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Change is difficult for all of us and change is an ever-constant factor in our lives.
As a mompreneur, getting ready for changes such as preparing for back to school can include hectic planning with last minute adjustments.
This can be a challenging time also for parents like myself with a child with autism due to the unique needs and considerations that must be addressed concisely for fluid transitions.
Considering these struggles, there is hope!
I have found creating visual schedules for my son Jaden and for the family as a whole is a fun usual activity to help plan for the things ahead.
What is a Visual Schedule?
Visual schedules is a larger term referencing any form of a visual tool (with photos, drawings, words, numbers) to assist a person to understand what will occur and when it will occur.
They can display an overview of a month, a week, a day, an hour, and/or the steps within an activity.
Visual Schedules are powerful tools in busy families like myself. As an entrepreneur with a schedule to maintain along with my families unique needs, they have helped us adjust to changes in our day to day tasks, encourage interaction and participation in our routines, and support our transitions, especially with Jaden to easily help him get through the day.
How are Visual Schedules Useful?
According to the National Professional Development Center on Autism Spectrum Disorders, visual schedules are effective for an individual diagnosed with autism specifically by helping to reduce the time needed for change, increasing on task-oriented behavior and support play skills/interaction.
Also, they are easy to make and are beneficial to families but also to work with teams and those managing work teams!
Why Use Them (Personally or Professionally)?
D.I.Y. Visual Schedules support universal skills that all people need to remain effective in all areas of their lives such as:
- Adjustment to Change (because change is always constant).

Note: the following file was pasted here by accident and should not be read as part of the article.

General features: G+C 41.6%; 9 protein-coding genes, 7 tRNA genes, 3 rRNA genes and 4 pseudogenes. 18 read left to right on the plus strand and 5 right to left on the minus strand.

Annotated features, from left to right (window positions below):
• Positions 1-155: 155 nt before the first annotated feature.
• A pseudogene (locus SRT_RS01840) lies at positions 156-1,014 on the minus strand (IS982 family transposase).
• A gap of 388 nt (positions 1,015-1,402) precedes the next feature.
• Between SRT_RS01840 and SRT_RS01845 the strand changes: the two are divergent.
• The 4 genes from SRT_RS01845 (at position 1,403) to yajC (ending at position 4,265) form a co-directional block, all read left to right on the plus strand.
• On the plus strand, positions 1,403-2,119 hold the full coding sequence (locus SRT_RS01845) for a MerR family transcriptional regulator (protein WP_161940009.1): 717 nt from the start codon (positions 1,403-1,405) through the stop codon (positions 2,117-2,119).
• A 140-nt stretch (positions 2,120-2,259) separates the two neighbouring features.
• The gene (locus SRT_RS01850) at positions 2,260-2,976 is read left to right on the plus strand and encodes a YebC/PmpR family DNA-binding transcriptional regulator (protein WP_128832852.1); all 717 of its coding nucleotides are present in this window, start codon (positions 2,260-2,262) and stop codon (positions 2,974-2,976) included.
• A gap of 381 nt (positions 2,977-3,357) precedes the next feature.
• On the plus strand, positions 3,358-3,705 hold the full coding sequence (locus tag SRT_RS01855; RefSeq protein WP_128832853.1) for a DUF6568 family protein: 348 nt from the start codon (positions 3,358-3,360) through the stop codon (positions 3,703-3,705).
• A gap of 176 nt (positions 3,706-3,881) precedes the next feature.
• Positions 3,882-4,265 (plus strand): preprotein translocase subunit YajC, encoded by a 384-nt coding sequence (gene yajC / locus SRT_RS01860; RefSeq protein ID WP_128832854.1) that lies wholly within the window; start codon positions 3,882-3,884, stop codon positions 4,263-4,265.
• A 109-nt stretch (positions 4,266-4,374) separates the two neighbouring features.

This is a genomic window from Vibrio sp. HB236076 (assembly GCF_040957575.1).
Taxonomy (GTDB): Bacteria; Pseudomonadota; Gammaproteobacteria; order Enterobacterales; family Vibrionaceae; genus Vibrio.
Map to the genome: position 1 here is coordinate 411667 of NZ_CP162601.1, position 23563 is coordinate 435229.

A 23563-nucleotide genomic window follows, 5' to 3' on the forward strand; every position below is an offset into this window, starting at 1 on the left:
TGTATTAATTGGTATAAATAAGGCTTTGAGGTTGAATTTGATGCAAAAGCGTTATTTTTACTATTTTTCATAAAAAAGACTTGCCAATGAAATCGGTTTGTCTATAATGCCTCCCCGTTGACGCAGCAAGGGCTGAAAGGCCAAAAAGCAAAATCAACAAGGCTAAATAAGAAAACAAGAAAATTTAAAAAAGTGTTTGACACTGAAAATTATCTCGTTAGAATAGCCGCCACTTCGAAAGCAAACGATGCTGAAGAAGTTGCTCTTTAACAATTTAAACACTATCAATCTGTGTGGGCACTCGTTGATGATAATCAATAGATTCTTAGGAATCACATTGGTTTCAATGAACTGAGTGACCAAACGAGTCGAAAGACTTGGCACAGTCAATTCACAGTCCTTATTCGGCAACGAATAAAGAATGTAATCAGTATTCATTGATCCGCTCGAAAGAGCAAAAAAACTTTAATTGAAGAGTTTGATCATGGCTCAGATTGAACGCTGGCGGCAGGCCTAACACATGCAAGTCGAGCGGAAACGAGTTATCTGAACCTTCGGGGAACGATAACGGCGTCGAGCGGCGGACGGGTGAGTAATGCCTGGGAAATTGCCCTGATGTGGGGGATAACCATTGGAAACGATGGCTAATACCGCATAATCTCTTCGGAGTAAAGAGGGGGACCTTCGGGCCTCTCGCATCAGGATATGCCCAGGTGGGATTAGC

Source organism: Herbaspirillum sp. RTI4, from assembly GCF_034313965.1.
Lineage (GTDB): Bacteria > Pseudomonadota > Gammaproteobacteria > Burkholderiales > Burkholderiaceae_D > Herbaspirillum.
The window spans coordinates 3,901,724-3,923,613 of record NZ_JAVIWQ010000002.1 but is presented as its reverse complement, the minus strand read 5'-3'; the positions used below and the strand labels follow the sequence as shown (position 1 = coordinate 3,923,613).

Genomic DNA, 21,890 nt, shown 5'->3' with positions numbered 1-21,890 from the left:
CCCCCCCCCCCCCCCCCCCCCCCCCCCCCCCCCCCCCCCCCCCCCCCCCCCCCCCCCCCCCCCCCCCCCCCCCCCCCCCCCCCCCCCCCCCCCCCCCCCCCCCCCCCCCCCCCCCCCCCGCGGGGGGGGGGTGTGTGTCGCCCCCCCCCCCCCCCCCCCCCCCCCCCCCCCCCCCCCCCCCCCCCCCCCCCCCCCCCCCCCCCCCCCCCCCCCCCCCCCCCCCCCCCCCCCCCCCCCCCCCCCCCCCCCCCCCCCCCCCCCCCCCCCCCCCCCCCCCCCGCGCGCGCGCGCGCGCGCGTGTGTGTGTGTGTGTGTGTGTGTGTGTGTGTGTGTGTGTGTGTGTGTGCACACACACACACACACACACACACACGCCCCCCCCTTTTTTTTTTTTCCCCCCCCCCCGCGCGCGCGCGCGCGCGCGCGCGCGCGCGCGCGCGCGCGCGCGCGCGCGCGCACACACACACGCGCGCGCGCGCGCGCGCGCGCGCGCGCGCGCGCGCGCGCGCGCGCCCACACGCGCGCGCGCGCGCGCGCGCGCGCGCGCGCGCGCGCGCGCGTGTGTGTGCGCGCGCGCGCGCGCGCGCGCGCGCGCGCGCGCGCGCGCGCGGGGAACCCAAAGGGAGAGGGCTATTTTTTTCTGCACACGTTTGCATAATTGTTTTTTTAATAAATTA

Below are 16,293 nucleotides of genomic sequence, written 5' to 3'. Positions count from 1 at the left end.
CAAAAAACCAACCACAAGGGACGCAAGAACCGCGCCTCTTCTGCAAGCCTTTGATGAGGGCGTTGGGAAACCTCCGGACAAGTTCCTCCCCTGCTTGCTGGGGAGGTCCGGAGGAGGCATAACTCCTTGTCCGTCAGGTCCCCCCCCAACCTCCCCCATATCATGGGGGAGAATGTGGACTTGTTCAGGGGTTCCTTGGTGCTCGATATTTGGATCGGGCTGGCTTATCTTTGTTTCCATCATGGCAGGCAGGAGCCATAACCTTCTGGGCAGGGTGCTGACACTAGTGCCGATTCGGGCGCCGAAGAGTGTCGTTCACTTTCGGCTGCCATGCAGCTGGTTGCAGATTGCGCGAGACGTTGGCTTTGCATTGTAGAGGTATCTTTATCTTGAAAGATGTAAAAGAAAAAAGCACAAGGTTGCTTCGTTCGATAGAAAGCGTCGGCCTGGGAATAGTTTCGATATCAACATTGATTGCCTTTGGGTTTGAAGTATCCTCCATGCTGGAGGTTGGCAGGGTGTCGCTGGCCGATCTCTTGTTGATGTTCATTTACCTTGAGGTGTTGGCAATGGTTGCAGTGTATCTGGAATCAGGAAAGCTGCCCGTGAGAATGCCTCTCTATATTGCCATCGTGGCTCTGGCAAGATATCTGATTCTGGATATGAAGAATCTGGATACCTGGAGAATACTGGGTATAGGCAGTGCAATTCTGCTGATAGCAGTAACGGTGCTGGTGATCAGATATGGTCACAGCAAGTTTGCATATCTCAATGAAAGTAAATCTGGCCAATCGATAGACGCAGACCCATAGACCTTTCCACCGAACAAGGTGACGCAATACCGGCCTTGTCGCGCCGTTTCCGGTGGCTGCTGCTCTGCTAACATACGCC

- Time Management.
- Stress Management (reduce the anxiety around change).
- Reinforce Verbal Instruction and Communication.
Creating your own visual schedule affords the space to make a family fun night activity or a team building activity for those you work alongside professionally.
Either way, D.I.Y. Visual Schedules are a win and you won’t go wrong implementing them in your life!
For more information about how to create your D.I.Y. Visual Schedule, watch my latest show on visual schedules here.
D.I.Y. Visual Schedule Activity
- Familiar photographs from around your house
- Magazine pictures, comics
- Cereal box pictures
- White and Black Construction Paper
- Velcro if you would like to have pictures you can take on/off
- Clear contact paper or laminating paper
Talk about the schedule you will be creating. Organize what you say by talking about what will happen FIRST, NEXT and LAST. Talk about the vocabulary related to the activity.
Go through comic books, magazines, the internet, and newspapers to find pictures that represent each part of your visual schedule and you and your child can cut them out. If you do not have access to pictures, you can easily draw or write simple words and put an open box next to the picture for them to check off as they go through the schedule.
Take an 8 x 11 piece of paper and either laminate it (if you have one) or cover with clear contact paper (you can get at your local hardware store) to keep your schedule from getting messy so you can use it often.
Decide together with your child what the schedule will look like. For example, if you are creating a schedule to get out the door in the morning, be sure to include pictures of things and activities your child finds important to do in the morning (i.e. say goodbye to their dog).
If you choose not to laminate or use clear contact paper, you can glue the pictures you have cut out onto an 8 x 11 sheet of paper. If your paper is laminated or covered, you can do a few things.
Review the schedule with your child before you start the activity, and either has them place the pictures on using Velcro, touch each picture OR just check them off as you go through the activity.
Praise your team members and/or child for doing this activity together. Where there is gratitude, there is success!
- Be careful with scissors, and if using a laminator, be careful as they can get hot!
- Note, if you are not going to use pictures, you can also use a small write erase board to write out the schedule in small phrases or draw simple pictures and have your individual with autism check them off.